In fact, a clearer definition would be that There Will Be Blood is a reactionary range war between several of the seven deadly sins, with virtue and honor nowhere to be found. Anderson, loosely adapting Upton Sinclair's turgid novel Oil!, believes in the viability of the amiable antihero, that we will see his cold and calculating Daniel Plainview as the spirit of America captured in the most shrewd and amoral of terms. Never one to overplay his hand, this self-made megalomaniac lives by his own code of conduct, and isn't afraid to modify the rules once in a while to accent his continued prosperity. Anderson hired English eccentric Daniel Day-Lewis to play the part, and his Method-ology is startling to behold. Plainview comes across as part prophet, part pariah, desperate to con the rubes while remaining one step ahead of (or in some cases, behind) the corporate barons holding all the connecting cards. It's amazing to watch the character's transformation from lone miner to heartless entrepreneur. It's like witnessing the birth of Greed itself, tinged with a twist of John Huston chutzpah.
On the opposite end of the specious spectrum is proposed preacher Eli Sunday. As a self-serving man of God, given over to delusions of his own sacred place on Earth, this youth in Babylon is supposed to represent Plainview's inner demons. As someone who has lied, manipulated, and stolen land from people in order to profit, the notion that our businessman is no better than a minister that sells salvation at a price isn't new. But Anderson takes There Will Be Blood in an unusual, almost competitive direction. He uses Sunday as a means of undermining Plainview's confidence, to shake him whenever complacency threatens to take over. Watching hubris battle itself becomes one of Blood's biggest pleasures. It also adds a level of necessary narrative suspense, since we wonder who will crack first all throughout the course of the film's rambling running time. The answer is as exceptional as it is expected.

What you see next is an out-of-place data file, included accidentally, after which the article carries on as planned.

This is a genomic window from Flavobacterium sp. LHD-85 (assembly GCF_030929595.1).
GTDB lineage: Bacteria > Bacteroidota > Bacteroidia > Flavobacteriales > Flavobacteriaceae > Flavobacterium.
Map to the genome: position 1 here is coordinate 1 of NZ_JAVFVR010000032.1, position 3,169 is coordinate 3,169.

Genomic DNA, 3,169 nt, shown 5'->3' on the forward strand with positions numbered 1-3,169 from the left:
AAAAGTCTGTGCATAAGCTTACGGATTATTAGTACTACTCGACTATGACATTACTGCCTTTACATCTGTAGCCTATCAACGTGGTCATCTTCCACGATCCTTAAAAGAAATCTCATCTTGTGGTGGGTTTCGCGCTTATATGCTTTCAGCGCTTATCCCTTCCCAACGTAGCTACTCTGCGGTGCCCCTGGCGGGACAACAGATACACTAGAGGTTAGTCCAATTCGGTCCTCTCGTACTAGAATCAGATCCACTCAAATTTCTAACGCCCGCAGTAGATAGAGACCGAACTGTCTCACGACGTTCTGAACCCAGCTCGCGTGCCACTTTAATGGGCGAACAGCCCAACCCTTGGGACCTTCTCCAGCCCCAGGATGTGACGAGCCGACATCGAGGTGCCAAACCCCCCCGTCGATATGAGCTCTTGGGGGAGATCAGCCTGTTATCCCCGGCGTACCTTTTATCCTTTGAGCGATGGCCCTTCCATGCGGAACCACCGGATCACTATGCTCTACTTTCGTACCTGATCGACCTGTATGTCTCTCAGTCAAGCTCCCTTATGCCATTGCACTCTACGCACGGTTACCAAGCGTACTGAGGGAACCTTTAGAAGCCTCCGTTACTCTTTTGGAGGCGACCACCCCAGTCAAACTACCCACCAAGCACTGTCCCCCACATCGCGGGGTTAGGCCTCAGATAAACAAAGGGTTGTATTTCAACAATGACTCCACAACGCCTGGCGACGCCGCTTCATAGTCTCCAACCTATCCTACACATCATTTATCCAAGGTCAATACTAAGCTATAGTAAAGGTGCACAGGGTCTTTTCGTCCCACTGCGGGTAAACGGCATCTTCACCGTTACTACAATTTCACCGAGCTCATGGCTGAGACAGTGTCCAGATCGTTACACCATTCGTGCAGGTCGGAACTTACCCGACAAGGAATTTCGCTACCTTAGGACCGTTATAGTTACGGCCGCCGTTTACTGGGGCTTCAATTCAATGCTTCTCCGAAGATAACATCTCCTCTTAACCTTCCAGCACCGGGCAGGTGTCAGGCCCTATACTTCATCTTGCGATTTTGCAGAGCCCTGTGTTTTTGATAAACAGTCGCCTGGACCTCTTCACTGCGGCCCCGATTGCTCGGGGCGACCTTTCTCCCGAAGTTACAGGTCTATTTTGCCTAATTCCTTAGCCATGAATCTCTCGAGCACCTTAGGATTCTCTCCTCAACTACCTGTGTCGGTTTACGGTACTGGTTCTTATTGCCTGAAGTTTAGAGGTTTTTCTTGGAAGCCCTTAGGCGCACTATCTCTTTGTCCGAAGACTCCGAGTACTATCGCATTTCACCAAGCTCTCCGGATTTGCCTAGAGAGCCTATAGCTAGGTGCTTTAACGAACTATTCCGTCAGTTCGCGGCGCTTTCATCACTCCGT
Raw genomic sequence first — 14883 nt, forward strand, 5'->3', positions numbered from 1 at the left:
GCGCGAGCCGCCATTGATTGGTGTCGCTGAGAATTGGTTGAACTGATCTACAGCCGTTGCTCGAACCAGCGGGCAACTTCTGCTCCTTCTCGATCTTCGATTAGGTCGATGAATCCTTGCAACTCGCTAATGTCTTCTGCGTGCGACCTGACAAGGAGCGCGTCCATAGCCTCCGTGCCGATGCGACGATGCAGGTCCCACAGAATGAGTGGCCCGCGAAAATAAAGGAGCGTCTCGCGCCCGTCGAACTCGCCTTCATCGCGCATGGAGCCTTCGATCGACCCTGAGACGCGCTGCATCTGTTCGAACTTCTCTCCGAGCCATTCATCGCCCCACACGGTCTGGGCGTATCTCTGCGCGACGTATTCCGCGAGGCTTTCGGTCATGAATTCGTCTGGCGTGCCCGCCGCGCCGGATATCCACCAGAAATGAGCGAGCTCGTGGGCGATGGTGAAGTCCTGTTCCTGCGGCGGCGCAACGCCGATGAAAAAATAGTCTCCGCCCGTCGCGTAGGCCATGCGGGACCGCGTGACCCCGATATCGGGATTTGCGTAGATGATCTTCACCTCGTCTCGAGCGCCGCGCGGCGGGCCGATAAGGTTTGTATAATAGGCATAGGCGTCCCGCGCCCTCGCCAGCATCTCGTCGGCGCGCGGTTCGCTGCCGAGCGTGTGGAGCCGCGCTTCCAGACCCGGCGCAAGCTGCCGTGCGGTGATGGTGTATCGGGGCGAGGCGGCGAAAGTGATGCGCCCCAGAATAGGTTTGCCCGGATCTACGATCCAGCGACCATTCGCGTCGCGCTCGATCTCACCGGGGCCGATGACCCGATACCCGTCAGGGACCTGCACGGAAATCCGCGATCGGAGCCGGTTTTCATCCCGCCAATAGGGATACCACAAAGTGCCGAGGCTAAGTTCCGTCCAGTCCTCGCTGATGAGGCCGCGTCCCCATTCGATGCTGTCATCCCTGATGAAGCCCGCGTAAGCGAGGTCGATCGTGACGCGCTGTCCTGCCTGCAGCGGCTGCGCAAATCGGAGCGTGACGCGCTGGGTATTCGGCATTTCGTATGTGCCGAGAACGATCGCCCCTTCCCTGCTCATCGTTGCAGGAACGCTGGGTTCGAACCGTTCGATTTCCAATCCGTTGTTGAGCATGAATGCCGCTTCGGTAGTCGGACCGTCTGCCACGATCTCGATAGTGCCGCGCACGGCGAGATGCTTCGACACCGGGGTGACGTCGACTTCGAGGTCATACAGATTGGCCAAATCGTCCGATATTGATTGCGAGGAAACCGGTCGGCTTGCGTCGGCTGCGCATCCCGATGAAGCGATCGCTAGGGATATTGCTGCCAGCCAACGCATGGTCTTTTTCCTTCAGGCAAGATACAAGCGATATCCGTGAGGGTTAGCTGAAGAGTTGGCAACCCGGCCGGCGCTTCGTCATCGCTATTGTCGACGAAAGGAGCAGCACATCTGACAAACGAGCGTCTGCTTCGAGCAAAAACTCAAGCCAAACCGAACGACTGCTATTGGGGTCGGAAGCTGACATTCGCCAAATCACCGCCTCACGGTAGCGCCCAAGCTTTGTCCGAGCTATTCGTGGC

There are dozens of ancillary threads here as well, making this movie more of a novel in cinematic form that a standard story of industriousness vs. the Good Book. Anderson asks us to understand Plainview, to dig into his mind and see how becoming a self-made man requires a tireless attention to—and contravention of—events and people around you. The film, which seems forged in chapters instead of specific acts, offers a sequence where a man claiming to be Plainview's brother suddenly ambles into town. While it may be a trick, it's also a tactic. We need to see how the past plays with our lead, how it subverts his belief system and stifles his drive. What happens to Harry Brands once the deception has been revealed is not an illustration of Plainview's darkness. Instead, it's like a clinic in carrying out the mandates of the almighty dollar. Money may indeed be the root of all evil in There Will Be Blood (it's what our lead loves and the Sundays secretly crave), but Anderson also argues that it's the foundation for all human facets—both the finery and the foibles.